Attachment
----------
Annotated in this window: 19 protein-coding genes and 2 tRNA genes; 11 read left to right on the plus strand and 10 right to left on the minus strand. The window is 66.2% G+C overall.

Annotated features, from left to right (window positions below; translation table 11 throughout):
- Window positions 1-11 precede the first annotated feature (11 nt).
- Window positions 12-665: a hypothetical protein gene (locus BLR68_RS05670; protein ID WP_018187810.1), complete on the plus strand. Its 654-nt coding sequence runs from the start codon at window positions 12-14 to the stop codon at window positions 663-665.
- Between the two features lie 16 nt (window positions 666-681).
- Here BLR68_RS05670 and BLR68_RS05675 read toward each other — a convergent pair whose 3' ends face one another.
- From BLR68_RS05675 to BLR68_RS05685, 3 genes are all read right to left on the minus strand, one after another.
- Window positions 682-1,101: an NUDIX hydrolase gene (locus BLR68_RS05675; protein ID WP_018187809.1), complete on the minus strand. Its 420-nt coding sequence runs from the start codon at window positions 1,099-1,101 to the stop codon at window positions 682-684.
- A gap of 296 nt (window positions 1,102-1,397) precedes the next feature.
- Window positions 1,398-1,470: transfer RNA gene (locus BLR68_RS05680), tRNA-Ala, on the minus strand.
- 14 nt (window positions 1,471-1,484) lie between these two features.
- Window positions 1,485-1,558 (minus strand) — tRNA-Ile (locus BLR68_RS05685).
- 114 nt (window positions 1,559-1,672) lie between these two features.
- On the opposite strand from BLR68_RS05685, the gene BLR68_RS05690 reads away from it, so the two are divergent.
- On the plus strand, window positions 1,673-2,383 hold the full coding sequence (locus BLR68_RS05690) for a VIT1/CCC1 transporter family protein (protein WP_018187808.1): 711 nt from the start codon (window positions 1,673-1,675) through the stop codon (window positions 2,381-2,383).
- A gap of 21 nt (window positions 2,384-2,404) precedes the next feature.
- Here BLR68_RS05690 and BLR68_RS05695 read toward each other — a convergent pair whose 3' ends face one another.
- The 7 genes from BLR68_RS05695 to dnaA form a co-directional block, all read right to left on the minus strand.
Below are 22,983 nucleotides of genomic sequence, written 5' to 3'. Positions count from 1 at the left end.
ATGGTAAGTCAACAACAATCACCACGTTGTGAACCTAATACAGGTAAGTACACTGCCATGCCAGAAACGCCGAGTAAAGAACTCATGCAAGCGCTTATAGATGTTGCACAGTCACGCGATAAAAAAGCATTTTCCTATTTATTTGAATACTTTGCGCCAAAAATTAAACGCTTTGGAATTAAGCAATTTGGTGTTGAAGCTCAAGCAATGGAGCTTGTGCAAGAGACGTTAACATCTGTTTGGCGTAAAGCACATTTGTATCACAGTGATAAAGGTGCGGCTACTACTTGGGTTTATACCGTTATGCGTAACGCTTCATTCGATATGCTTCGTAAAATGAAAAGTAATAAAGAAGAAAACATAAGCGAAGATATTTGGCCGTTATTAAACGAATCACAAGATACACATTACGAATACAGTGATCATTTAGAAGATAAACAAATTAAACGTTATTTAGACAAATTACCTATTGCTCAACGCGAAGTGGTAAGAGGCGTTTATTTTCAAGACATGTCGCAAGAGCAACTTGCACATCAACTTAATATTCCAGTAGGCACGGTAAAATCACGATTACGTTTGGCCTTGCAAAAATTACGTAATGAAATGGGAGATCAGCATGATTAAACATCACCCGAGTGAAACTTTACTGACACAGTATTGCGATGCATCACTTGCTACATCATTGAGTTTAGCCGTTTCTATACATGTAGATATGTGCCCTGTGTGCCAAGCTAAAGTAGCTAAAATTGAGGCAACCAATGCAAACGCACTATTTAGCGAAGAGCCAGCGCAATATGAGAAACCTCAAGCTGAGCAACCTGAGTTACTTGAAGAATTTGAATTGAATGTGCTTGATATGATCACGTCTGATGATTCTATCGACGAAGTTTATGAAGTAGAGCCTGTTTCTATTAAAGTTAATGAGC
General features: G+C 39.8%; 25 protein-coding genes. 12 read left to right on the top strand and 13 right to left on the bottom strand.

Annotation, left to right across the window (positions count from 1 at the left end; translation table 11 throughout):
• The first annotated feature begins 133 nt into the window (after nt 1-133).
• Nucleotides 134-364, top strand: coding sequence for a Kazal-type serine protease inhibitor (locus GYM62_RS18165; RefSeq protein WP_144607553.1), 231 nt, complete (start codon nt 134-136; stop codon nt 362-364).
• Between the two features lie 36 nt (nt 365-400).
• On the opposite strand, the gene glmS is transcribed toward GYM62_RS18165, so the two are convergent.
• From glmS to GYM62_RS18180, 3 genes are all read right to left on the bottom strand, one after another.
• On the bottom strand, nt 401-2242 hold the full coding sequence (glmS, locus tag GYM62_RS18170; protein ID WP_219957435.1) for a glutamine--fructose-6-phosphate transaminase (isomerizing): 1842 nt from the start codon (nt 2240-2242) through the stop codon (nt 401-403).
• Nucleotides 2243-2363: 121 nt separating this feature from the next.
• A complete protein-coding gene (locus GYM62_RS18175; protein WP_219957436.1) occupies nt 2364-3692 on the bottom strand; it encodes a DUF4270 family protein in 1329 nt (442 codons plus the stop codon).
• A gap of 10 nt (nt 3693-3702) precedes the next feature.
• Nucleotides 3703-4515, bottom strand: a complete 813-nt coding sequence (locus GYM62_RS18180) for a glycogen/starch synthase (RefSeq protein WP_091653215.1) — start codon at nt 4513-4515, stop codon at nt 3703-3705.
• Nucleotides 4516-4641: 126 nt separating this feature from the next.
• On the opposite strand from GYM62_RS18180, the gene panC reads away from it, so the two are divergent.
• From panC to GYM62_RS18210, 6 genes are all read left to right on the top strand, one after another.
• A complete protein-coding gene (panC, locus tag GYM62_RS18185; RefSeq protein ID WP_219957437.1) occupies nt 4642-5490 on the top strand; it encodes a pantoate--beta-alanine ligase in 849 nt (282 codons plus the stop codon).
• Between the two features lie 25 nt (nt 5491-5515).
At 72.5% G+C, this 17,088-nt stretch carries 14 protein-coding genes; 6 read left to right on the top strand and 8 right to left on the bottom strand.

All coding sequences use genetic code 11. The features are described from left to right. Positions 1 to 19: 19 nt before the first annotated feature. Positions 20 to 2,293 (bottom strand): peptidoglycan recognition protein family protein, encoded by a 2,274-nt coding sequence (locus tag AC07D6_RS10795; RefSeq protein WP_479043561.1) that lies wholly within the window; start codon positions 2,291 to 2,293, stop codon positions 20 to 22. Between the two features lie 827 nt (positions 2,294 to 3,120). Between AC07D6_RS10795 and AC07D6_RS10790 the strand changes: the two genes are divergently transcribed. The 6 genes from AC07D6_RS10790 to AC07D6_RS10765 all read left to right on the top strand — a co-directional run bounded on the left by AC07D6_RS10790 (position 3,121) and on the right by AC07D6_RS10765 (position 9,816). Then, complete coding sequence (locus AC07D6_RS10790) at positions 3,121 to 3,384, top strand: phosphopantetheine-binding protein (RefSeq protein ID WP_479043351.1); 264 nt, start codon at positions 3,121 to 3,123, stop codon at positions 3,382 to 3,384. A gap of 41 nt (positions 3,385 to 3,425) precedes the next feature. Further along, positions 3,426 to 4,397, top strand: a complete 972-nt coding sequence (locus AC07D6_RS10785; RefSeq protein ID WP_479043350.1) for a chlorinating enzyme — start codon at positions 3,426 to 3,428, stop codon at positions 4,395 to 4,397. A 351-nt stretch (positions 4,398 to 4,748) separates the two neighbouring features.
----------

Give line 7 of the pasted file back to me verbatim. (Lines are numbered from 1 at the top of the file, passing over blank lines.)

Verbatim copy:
- From BLR68_RS05675 to BLR68_RS05685, 3 genes are all read right to left on the minus strand, one after another.